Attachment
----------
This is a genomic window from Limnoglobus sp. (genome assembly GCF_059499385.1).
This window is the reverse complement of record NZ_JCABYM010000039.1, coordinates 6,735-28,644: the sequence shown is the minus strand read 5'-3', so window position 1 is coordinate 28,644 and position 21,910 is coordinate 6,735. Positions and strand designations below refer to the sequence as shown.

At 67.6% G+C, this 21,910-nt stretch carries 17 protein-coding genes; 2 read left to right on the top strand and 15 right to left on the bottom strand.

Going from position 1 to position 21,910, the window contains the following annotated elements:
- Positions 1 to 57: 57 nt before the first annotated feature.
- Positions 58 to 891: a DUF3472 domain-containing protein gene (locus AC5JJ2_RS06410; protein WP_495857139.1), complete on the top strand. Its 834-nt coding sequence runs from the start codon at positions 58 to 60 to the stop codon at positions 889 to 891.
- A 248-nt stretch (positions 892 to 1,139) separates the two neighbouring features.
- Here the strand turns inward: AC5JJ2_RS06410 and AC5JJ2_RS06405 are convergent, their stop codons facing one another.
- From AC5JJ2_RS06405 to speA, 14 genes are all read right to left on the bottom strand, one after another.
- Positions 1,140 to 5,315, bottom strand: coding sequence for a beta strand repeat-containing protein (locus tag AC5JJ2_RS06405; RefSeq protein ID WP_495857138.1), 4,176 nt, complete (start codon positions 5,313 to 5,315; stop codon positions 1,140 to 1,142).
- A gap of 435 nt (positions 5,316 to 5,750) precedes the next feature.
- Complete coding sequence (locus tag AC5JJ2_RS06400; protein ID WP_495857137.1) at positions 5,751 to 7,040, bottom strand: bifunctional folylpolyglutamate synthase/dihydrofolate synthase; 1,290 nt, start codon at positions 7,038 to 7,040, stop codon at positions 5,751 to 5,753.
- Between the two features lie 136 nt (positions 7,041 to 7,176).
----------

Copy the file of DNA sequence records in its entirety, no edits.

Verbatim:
This is a genomic window from Limnoglobus sp. (genome assembly GCF_059499385.1).
This window is the reverse complement of record NZ_JCABYM010000039.1, coordinates 6,735-28,644: the sequence shown is the minus strand read 5'-3', so window position 1 is coordinate 28,644 and position 21,910 is coordinate 6,735. Positions and strand designations below refer to the sequence as shown.

At 67.6% G+C, this 21,910-nt stretch carries 17 protein-coding genes; 2 read left to right on the top strand and 15 right to left on the bottom strand.

Going from position 1 to position 21,910, the window contains the following annotated elements:
- Positions 1 to 57: 57 nt before the first annotated feature.
- Positions 58 to 891: a DUF3472 domain-containing protein gene (locus AC5JJ2_RS06410; protein WP_495857139.1), complete on the top strand. Its 834-nt coding sequence runs from the start codon at positions 58 to 60 to the stop codon at positions 889 to 891.
- A 248-nt stretch (positions 892 to 1,139) separates the two neighbouring features.
- Here the strand turns inward: AC5JJ2_RS06410 and AC5JJ2_RS06405 are convergent, their stop codons facing one another.
- From AC5JJ2_RS06405 to speA, 14 genes are all read right to left on the bottom strand, one after another.
- Positions 1,140 to 5,315, bottom strand: coding sequence for a beta strand repeat-containing protein (locus tag AC5JJ2_RS06405; RefSeq protein ID WP_495857138.1), 4,176 nt, complete (start codon positions 5,313 to 5,315; stop codon positions 1,140 to 1,142).
- A gap of 435 nt (positions 5,316 to 5,750) precedes the next feature.
- Complete coding sequence (locus tag AC5JJ2_RS06400; protein ID WP_495857137.1) at positions 5,751 to 7,040, bottom strand: bifunctional folylpolyglutamate synthase/dihydrofolate synthase; 1,290 nt, start codon at positions 7,038 to 7,040, stop codon at positions 5,751 to 5,753.
- Between the two features lie 136 nt (positions 7,041 to 7,176).